Organizing Requirements for Product Families


Many industries build sets of closely related products that have much functionality in common, yet each product contains some unique features. Such product families might be inventory control systems, telephone answering machines, application development tools, burglar alarm systems, and so on.

For example, suppose you are building a set of software products, each with some shared functionality, that may need to share data or otherwise communicate with one another when in use. In such a case, you might organize your requirements set with the following approach.

  • Develop a product-family Vision document that describes the ways in which the products are intended to work together and the other features that could be shared.

  • To better understand the shared-usage model, you might also develop a set of use cases showing how the users will interact with various applications running together.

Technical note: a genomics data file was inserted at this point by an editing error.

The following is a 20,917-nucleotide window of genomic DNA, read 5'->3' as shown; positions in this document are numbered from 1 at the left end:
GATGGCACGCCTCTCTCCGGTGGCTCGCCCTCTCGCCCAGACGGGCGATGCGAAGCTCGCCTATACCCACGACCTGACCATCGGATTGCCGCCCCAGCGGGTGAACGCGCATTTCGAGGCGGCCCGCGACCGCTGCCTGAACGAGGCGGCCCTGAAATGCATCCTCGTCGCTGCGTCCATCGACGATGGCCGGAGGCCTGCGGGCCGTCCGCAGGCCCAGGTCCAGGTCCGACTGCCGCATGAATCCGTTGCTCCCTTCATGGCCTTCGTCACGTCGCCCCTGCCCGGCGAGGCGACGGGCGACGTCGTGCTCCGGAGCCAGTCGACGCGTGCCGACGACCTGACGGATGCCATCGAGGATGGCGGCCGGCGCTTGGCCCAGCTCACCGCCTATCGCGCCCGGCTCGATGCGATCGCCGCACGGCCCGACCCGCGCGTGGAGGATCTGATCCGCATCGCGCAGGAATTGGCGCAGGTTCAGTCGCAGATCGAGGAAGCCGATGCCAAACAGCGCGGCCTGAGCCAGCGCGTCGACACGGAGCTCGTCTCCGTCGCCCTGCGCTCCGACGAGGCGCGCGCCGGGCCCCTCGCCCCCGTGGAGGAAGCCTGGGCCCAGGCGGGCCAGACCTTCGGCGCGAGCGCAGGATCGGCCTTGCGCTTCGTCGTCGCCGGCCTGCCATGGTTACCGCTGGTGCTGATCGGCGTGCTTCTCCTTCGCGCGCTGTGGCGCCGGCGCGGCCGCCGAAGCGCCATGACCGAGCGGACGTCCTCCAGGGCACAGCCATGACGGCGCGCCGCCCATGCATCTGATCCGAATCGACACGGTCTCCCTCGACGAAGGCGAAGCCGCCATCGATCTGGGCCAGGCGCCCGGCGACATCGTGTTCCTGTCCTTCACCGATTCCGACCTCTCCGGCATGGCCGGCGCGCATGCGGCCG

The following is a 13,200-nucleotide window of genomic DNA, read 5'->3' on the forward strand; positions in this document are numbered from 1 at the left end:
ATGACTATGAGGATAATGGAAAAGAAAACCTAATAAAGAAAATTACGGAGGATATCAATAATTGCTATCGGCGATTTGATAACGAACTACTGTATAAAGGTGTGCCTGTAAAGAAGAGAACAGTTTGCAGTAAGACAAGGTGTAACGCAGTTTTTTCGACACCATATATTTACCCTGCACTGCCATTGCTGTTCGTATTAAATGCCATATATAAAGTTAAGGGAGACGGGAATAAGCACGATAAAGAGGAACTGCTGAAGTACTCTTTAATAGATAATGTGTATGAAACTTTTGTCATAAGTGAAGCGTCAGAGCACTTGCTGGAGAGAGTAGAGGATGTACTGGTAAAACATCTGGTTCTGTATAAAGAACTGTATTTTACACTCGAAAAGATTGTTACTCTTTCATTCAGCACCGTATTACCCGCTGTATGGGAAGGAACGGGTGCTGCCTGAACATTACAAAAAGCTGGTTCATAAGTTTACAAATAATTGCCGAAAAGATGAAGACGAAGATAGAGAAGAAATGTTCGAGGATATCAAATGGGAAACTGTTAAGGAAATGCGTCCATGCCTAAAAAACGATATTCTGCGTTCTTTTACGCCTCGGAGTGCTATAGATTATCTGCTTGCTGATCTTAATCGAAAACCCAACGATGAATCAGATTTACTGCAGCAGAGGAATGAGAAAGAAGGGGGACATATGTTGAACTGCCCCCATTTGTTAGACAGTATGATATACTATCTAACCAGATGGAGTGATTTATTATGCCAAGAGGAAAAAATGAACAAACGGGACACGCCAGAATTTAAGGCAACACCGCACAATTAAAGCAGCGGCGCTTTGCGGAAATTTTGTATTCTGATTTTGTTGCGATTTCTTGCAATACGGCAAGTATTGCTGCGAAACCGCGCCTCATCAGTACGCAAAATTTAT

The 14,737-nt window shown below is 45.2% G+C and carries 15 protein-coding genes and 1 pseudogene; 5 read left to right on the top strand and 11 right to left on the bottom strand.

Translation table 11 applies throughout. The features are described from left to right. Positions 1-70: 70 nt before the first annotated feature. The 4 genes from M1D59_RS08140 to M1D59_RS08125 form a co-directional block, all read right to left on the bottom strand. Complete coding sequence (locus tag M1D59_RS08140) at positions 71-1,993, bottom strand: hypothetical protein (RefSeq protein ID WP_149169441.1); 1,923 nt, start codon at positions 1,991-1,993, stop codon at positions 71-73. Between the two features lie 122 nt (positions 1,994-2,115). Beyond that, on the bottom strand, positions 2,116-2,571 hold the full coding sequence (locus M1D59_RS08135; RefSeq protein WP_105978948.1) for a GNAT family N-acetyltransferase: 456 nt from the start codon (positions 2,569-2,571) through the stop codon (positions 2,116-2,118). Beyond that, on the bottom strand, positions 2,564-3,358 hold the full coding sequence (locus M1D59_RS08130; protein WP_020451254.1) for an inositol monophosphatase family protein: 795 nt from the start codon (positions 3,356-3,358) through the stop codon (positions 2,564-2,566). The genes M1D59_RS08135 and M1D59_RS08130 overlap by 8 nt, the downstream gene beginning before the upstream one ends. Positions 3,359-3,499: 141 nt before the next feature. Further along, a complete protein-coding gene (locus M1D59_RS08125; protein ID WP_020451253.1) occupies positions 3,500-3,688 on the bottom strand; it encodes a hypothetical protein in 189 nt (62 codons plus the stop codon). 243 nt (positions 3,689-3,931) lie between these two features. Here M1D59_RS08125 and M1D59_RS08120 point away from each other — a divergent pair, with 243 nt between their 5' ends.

• Develop a common software requirements set that defines the specific requirements for shared functionality, such as menu structures, common GUIs, and communication protocols.

  • For each product in the family, develop a Vision document, supplementary specification, and a use-case model that defines its specific functionality.

The resultant organization is shown in Figure 15-4.

Figure 15-4. Requirements organization for a software product family



Managing Software Requirements[c] A Use Case Approach
Managing Software Requirements[c] A Use Case Approach
ISBN: 032112247X
Year: 2003
Pages: 257 © 2008-2017.
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